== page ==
Register For Our Mailing List

Register to receive our free weekly newsletter including editorials.

Home / 374

Family businesses show resilience through pandemic

Our research highlights that family/founder-owned businesses pursue a longer time horizon in their investment strategy, delivering more stable and superior through-cycle profitability, and ultimately driving significant excess returns for all shareholders.

Using a proprietary ‘Family 1000’ database of more than 1,000 publicly-listed family or founder-owned companies, Credit Suisse has found that since 2006, the overall ‘Family 1000’ universe has outperformed non-family-owned companies by an annual average of 3.7%. Asia Pacific (APAC) ex-Japan has seen the most pronounced effect, with compound excess returns of more than 5% per annum, followed by Europe, at 4.7% basis points.

Within APAC, Australia has the highest excess return.

APAC family-owned companies continue to dominate the universe

The report covered 12 markets in APAC including Japan that continue to dominate and represent a 51% share of the universe, with a total of 540 companies and a market capitalisation of over USD5.56 trillion.

The universe includes six Australian family-owned companies, with a total market capitalisation of USD63.3 billion. They are Fortescue Metals Group, Crown Resorts, TPG Telecom, 7 Group Holdings, Flight Centre and Wisetech Global. 

Within the region, China, India and Hong Kong dominate. These three jurisdictions combined comprise 63% of the APAC universe of the CSRI’s database, with a combined market capitalisation of USD3.9 trillion (or 70%) of the market share of the APAC universe.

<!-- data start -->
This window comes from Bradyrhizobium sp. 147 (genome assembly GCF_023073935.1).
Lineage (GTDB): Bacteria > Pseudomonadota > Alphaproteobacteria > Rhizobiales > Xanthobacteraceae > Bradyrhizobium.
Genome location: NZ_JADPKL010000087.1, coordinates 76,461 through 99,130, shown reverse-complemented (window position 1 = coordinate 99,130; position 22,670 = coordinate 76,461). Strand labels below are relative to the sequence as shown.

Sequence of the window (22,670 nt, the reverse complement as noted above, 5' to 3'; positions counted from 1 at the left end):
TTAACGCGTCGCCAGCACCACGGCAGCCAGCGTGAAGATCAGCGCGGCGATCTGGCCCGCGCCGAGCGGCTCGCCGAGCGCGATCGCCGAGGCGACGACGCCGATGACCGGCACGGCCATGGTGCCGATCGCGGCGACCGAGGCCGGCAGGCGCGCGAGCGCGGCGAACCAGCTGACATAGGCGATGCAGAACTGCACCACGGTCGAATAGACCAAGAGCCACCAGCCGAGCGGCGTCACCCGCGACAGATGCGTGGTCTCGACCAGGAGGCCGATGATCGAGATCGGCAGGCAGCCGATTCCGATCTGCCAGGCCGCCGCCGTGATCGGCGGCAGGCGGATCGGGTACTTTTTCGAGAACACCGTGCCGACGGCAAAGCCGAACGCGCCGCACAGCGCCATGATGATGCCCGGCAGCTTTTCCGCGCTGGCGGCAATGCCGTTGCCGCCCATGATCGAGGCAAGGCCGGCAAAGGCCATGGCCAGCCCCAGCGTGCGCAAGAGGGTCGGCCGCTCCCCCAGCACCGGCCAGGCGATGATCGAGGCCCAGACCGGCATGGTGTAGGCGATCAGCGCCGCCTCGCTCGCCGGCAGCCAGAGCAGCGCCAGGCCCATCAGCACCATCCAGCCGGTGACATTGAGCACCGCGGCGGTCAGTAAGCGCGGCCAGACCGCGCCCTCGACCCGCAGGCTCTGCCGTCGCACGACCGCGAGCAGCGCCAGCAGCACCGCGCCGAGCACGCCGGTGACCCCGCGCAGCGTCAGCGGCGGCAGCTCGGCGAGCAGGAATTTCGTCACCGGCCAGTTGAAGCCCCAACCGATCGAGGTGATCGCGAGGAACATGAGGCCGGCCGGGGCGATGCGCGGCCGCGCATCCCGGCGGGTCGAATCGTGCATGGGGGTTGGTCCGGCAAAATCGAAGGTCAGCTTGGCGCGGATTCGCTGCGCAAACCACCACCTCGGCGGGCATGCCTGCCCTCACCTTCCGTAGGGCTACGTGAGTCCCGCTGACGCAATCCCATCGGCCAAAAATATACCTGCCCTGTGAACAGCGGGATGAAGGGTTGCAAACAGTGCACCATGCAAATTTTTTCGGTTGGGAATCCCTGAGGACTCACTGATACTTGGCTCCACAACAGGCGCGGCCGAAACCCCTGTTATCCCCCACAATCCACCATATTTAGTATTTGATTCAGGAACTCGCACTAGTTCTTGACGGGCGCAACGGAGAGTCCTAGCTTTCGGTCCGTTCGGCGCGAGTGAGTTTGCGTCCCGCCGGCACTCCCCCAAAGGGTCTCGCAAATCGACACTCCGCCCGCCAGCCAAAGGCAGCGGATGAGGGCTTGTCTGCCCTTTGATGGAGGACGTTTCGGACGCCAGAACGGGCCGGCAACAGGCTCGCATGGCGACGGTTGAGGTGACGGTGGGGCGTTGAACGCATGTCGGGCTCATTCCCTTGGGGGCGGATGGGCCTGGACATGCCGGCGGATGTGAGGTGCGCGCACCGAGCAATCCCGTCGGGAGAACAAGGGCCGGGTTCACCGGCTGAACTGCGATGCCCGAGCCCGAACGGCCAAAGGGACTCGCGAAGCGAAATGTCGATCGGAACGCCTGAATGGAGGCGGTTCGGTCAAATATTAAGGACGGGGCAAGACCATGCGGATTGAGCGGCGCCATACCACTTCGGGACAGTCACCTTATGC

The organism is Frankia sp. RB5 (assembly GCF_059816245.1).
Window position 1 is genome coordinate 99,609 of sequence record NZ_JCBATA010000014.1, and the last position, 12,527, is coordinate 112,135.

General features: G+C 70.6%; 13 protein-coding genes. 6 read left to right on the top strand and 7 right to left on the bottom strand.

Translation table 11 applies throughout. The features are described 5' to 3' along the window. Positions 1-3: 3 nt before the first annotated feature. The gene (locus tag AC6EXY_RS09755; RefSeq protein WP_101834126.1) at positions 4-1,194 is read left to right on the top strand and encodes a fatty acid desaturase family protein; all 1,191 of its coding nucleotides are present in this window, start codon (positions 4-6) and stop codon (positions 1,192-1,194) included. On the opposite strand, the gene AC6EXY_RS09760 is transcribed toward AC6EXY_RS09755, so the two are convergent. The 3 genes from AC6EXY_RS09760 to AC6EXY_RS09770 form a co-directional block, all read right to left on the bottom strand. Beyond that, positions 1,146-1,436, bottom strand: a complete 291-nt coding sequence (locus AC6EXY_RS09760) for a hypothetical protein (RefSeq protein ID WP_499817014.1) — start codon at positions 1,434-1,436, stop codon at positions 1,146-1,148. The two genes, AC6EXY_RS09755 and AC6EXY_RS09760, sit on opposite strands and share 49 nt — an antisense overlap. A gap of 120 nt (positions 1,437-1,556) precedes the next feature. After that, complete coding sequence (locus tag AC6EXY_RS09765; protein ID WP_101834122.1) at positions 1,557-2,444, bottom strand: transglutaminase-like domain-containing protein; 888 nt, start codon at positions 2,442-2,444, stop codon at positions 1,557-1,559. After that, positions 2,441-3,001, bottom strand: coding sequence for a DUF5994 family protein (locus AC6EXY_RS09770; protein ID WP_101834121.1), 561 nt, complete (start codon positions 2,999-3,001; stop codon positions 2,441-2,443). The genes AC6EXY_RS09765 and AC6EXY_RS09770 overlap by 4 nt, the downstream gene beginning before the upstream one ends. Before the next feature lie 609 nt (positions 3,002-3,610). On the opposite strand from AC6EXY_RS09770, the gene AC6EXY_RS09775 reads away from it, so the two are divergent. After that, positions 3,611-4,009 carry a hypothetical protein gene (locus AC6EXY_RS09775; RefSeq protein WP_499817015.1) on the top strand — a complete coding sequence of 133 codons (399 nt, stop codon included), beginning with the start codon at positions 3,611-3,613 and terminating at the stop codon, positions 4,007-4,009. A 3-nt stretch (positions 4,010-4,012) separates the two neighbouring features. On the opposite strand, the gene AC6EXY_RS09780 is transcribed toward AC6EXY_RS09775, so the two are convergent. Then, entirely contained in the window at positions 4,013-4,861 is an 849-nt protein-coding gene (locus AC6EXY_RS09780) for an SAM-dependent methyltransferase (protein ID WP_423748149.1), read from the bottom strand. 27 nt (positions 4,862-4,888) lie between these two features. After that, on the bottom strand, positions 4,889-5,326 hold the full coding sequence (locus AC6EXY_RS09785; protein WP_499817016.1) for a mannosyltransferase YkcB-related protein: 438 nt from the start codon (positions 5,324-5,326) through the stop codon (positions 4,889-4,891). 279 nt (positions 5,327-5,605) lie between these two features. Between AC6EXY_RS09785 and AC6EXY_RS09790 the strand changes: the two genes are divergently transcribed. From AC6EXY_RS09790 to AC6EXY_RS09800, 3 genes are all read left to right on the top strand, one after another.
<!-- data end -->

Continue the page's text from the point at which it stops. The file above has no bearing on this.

Source Figures 1–2: Credit Suisse Research, Thomson Reuters Datastream

The family alpha is strongest in Australia, with an annual average outperformance of 23% since 2006, compared to 12.0% by their Chinese peers and 9% by their Japanese peers.

However, the universe of Australian and Japanese family-owned companies makes up only a small portion of the overall universe.

Family alpha factor during the COVID-19 pandemic

The COVID-19 pandemic has had a significant impact on equity market returns and volatility this year. Family-owned companies tend to have above-average defensive characteristics that allow them to perform well, particularly during periods of market stress.

Return data for the first six months of this year supports that view, given an overall outperformance of around 3% relative to non-family-owned companies. This outperformance was strongest in Europe and APAC ex-Japan, at 6.2% and 5.1% respectively. Family-owned companies in Japan outperformed their non-family-owned peers by 30.1% during this period.

Source: Credit Suisse Research, Thomson Reuters Datastream

Key findings on family-owned companies